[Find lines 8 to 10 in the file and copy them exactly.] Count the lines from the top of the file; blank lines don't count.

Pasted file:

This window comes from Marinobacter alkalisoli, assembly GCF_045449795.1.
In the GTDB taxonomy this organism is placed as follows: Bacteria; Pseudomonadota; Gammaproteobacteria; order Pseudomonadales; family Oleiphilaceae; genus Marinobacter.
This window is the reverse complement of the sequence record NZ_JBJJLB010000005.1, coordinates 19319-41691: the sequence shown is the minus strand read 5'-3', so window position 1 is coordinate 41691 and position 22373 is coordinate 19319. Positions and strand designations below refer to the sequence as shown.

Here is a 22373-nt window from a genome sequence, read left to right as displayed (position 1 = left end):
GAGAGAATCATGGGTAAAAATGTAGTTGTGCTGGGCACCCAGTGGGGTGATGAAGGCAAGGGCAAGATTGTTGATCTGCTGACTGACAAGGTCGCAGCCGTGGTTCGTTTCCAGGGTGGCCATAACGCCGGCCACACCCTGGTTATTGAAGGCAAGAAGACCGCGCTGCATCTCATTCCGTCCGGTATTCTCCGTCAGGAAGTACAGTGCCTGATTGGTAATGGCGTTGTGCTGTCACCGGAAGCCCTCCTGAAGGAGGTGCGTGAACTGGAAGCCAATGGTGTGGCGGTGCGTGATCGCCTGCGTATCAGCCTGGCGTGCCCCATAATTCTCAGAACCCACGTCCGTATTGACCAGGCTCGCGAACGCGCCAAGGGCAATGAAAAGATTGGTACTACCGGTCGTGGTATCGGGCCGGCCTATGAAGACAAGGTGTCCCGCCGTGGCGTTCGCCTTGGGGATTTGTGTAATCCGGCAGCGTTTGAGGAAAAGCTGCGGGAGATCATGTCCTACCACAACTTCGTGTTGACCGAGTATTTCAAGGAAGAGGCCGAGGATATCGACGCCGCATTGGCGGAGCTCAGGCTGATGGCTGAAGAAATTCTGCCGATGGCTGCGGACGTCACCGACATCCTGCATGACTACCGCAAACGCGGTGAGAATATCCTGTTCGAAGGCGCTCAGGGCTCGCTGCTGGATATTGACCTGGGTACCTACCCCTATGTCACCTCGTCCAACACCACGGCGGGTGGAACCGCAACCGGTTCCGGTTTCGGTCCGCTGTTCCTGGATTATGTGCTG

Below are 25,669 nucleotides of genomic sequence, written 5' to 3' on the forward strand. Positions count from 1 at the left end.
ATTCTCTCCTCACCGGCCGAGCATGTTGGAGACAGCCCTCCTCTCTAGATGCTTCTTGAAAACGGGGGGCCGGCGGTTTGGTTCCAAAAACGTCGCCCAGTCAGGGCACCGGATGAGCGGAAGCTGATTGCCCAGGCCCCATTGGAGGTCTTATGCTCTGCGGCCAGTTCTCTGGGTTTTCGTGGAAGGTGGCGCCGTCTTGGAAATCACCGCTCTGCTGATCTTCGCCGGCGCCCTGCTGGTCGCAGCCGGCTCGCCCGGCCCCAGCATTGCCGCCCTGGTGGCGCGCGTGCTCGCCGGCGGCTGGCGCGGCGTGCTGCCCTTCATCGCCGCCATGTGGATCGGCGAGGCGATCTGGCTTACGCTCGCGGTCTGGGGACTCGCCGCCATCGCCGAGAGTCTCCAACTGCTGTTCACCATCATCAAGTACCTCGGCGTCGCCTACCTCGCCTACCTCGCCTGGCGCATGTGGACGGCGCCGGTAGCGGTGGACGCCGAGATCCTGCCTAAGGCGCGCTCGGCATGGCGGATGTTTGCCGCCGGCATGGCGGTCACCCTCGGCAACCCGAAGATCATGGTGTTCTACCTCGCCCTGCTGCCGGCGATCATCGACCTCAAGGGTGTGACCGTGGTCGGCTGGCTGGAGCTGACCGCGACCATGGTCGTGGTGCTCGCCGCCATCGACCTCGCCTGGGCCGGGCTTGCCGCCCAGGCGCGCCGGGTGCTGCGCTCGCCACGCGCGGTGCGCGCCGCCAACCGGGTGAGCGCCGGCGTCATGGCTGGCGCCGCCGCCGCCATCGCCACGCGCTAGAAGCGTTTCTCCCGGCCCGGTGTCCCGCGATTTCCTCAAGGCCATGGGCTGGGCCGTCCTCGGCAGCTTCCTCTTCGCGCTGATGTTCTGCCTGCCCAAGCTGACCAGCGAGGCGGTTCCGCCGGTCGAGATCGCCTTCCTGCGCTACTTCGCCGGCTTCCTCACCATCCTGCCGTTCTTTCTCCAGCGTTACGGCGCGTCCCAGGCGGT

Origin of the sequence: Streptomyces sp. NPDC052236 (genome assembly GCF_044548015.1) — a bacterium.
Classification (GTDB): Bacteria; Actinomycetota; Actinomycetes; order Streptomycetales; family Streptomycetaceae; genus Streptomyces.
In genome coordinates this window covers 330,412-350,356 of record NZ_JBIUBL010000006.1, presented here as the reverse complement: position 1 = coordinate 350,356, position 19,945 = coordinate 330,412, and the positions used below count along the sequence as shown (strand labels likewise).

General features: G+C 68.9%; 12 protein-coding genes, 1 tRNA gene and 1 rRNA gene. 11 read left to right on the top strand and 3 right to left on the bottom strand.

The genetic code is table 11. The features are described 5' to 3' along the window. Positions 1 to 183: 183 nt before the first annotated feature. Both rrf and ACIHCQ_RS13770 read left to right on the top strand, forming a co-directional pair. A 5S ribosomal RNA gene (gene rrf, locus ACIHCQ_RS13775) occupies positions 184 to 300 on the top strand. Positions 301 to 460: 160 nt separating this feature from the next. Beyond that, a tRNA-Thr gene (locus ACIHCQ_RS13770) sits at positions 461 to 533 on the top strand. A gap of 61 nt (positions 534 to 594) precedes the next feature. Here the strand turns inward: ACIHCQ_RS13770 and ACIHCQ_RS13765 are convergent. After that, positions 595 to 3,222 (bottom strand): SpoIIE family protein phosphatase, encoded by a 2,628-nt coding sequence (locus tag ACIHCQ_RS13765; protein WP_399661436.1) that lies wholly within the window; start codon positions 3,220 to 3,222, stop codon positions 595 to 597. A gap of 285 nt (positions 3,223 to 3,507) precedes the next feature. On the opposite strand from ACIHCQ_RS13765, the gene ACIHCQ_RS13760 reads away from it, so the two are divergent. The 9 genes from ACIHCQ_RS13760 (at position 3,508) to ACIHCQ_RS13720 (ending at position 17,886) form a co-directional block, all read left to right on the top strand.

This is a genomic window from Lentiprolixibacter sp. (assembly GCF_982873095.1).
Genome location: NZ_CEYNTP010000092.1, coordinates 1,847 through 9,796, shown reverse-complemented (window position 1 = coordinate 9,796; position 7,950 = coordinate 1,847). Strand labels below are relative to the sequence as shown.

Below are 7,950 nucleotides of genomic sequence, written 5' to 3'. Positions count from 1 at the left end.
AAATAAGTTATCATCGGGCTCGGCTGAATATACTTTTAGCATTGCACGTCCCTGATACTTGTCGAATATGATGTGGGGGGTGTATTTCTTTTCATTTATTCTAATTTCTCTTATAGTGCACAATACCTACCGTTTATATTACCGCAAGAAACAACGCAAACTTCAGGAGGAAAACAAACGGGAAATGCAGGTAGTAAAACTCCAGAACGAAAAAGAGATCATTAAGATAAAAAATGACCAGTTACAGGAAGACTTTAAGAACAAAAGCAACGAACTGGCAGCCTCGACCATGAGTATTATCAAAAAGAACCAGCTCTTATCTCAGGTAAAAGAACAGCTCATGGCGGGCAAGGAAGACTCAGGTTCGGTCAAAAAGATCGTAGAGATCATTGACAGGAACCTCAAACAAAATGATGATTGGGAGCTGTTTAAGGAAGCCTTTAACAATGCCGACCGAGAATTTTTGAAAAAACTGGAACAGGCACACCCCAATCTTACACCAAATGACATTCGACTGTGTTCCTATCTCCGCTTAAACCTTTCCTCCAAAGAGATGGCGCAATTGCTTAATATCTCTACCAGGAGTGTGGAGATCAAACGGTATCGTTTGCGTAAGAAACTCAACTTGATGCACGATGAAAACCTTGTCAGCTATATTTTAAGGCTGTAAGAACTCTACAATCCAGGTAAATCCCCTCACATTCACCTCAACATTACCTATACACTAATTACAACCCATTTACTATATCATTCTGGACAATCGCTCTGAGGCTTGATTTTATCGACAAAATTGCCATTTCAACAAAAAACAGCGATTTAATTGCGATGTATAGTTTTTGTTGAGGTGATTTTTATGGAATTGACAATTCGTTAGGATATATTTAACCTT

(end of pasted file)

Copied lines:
Origin of the sequence: Streptomyces sp. NPDC052236 (genome assembly GCF_044548015.1) — a bacterium.
Classification (GTDB): Bacteria; Actinomycetota; Actinomycetes; order Streptomycetales; family Streptomycetaceae; genus Streptomyces.
In genome coordinates this window covers 330,412-350,356 of record NZ_JBIUBL010000006.1, presented here as the reverse complement: position 1 = coordinate 350,356, position 19,945 = coordinate 330,412, and the positions used below count along the sequence as shown (strand labels likewise).